The “freedom convoy” demonstrations began as a movement against vaccine mandates for truckers who cross the Canadian border from the US But they have widened into a well-funded, highly coordinated campaign against all Covid-19 restrictions and Canada’s political establishment.
Organizers have said they plan to stick around until all provincial and federal Covid measures have all been removed; others say they won’t leave until Trudeau has stepped down.
The local police forces involved have asked provincial and federal resources to bolster their presence on the ground.
Dilkens has said he’s concerned an aggressive push by the police could lead to violence and his main focus is public safety.
Ottawa Police Chief Peter Sloly said Thursday that officers, including those brought in from other cities, are starting to shrink the “footprint” of a convoy.
Sloly has been criticized for a slow response in the capital, where roughly 400 trucks are still blocking the streets. With the occupation about to enter its third week, he told a press conference that the department is still waiting for more support from other levels of government.
“Enforcement has and will continue to increase as resources become more available,” he said.
In defending his department, Sloly argued that the demonstration has significant levels of fundraising, coordination, communication and command centers across Canada and beyond.
The road map out
“No one wants to take responsibility for what may very well end up being a messy process,” Stephanie Carvin, a national security expert from Ottawa’s Carleton University, told POLITICO.
Carvin, an expert on terrorism and critical infrastructure protection, said an elegant way to deal with the convoys might be to enforce administrative law. She calls it the “Al Capone approach,” noting that the notorious gangster was finally arrested for mundane tax violations.
She said provincial authorities could revoke truckers’ drivers’ licenses for engaging in illegal activity. Police could also check whether their log books are up to date, if their air brakes are functional and whether fuel is being stored safely.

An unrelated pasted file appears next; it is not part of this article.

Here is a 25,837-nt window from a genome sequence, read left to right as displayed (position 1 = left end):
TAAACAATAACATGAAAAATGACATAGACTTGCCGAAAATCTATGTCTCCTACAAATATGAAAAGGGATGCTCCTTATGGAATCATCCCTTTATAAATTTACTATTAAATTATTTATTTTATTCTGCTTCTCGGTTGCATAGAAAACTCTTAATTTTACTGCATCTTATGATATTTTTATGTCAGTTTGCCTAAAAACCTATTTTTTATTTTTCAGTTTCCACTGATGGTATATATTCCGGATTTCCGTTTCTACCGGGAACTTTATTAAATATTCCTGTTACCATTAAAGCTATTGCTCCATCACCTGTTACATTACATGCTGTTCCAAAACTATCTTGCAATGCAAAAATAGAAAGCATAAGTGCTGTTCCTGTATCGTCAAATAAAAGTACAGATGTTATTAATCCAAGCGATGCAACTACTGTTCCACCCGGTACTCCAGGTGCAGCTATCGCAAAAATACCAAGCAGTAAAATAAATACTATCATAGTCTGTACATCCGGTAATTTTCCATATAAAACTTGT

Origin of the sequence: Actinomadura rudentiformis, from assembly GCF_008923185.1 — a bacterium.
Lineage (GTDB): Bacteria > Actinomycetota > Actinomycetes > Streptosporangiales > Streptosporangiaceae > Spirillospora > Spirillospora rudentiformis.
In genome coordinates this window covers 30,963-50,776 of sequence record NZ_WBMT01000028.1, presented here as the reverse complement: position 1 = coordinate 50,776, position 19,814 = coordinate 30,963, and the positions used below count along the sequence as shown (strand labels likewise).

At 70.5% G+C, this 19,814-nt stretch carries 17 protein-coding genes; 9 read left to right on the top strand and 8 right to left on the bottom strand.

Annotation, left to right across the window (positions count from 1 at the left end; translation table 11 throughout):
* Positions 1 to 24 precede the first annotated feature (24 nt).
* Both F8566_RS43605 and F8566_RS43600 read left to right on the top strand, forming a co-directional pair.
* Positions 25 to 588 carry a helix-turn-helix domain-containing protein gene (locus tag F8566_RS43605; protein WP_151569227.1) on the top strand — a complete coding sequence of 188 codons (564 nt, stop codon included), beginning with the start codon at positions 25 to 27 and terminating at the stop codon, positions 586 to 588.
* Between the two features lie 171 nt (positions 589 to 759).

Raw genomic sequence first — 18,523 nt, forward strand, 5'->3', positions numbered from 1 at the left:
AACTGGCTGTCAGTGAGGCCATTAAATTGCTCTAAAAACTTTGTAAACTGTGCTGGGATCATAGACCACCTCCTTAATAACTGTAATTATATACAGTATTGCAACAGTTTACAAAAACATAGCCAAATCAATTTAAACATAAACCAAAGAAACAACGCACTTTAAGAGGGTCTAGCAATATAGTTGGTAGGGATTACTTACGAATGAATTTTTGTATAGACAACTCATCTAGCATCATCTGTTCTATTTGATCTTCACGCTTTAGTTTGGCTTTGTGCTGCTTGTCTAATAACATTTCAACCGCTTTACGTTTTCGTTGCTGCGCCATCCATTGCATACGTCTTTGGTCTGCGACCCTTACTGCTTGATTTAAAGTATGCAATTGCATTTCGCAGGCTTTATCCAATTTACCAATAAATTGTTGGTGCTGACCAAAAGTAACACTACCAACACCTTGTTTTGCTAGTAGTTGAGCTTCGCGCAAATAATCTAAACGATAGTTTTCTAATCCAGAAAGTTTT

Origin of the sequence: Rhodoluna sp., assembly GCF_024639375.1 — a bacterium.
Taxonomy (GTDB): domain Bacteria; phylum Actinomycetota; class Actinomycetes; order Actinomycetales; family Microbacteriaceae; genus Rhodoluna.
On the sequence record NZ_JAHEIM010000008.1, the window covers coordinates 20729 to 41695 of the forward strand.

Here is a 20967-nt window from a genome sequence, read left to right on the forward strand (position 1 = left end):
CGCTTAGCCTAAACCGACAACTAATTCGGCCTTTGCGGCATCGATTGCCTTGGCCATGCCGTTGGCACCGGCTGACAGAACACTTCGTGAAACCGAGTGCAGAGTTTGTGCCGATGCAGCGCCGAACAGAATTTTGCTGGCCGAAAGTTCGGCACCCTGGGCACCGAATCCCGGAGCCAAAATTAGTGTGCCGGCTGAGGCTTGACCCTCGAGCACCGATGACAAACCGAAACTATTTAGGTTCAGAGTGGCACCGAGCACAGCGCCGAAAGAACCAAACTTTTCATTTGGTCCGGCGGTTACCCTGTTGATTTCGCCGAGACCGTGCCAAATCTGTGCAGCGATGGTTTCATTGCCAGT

“Ottawa is the most bureaucratic city on the planet. This is a weapon that we can harness,” she said, noting that local authorities once shut down a lemonade stand because the girls running it didn’t have a permit.
Carvin said the extremist elements in the group likely want a clash. It’s important for authorities not to give it to them by finding nonviolent solutions, she said.
Security expert Wesley Wark, who advised former Prime Minister Stephen Harper, told POLITICO that the convoys surprised authorities, who responded with soft policing.
“All levels of government are passing the buck but dressing it up as consultations and tables,” Wark, a senior fellow for the Center for International Governance Innovation, wrote in an email. “The hope for a peaceful end is based on nothing but hope and some inner sense of Canadian decency.”
Wark offered a road map for the way out.
First, he said the leaders of the occupations must be arrested, while being clear with the public that the movement was a “clownish effort at democratic subversion.” Wark said all protesters not viewed as extremists should be told to leave, with a deadline.
He recommends police and military separate the holdouts of the convoys into smaller components by using barriers, setting up very visible surveillance of the area and move against them step-by-step.
At the end, he said a national inquiry will be necessary.
“This is not a strategy for a peaceful end to the occupation but it is a strategy that might result in a largely peaceful end,” he said.